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**Pedal coordinates**are tangential coordinates that describe the position of a point

*x*on a pedal curve γ by two numbers: the distance from the origin

*r*(the pedal point), and the distance from the origin to the tangent of γ at point

*x*. The tangent of the curve depends on the line from the origin to the point.

The **pedal equation** is defined as [2]

f(r, p) = 0.

## History and Applications of Pedal Coordinates

The name *pedal coordinates* appears to be due to H.J. Purkiss, a Victorian-era student at the University of Cambridge, who proposed the name because “they are the polar coordinates of the foot of the perpendicular on the tangent” [3]. However, Purkiss didn’t discover the system. According to B. Pourciau [4] Newton uses pedal coordinates in *Principia Mathematica Philosophica Naturalis* to show the relationship between the inverse square law and a trajectory; the coordinate system is implied, not explicitly stated [5]. Pedal coordinates are more natural than Cartesian or polar coordinates in some settings, like the study of force problems of classical mechanics in the plane [1].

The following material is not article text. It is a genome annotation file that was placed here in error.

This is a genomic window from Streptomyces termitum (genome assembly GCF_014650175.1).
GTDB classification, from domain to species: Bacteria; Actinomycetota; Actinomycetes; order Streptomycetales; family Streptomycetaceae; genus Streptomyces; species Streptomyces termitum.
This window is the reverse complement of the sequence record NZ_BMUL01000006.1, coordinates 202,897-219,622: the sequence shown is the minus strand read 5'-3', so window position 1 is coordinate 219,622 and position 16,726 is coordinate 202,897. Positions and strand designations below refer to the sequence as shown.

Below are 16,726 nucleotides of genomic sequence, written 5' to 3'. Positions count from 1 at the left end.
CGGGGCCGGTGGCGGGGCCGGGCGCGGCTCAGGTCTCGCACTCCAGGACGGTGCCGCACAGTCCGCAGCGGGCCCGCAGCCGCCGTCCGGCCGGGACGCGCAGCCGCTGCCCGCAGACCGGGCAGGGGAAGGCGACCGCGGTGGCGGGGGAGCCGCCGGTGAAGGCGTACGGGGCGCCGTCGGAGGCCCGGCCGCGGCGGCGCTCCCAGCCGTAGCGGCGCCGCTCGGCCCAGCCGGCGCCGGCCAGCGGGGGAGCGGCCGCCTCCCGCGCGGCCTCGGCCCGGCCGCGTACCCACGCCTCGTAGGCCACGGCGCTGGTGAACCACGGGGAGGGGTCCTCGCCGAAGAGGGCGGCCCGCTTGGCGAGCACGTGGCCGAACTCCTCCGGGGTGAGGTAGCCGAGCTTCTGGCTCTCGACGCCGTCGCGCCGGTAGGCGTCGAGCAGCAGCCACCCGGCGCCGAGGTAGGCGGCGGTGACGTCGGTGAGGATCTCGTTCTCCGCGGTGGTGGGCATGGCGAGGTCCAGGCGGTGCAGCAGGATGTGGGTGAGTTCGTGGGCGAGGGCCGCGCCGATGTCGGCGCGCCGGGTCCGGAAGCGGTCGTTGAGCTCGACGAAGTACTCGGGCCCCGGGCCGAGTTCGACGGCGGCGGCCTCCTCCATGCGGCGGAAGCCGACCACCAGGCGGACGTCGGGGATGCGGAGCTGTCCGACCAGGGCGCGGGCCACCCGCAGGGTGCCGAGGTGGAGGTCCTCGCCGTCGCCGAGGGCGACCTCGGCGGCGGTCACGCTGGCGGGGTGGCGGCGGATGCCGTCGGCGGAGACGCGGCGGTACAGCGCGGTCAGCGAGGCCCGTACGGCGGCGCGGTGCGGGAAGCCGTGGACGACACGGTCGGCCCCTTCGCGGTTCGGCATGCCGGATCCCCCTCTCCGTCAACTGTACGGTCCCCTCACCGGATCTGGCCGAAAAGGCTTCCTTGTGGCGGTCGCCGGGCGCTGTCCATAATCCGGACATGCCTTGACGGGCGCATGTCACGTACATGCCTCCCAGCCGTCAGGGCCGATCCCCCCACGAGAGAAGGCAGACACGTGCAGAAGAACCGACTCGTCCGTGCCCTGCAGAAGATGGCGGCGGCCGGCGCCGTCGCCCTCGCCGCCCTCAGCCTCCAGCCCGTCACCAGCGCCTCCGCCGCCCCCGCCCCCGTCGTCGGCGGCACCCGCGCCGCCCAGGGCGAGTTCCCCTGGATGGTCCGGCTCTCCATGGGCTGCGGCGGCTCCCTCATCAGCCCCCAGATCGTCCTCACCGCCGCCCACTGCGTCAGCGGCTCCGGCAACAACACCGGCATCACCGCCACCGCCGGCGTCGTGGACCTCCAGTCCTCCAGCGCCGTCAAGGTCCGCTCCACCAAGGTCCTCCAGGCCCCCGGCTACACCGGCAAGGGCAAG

## References

Pedal curve image: Sam Derbyshire at English Wikipedia,

[1] Blaschke, P. PEDAL COORDINATES, DARK KEPLER AND OTHER FORCE PROBLEMS. Retrieved January 16, 2022 from: http://arxiv-export-lb.library.cornell.edu/pdf/1704.00897

[2] Yates, R. (1974). Curves and Their Properties. The National Council of Teachers of Mathematics.

[3] The Oxford, Cambridge, and Dublin Messenger of Mathematics, Volume 3. Macmillan and Company, 1866.

[4] Pourciau, B. Reading the Master: Newton and the Birth of Celestial Mechanics.

[5] Olivier Bruneau. ICT AND HISTORY OF MATHEMATICS: the case of the pedal curves from

17th-century to 19th-century. 6th European Summer University on the History and Epistemology in Mathematics Education, Jul 2010, Vienna, Austria. pp.363-370. ffhal-01179909f

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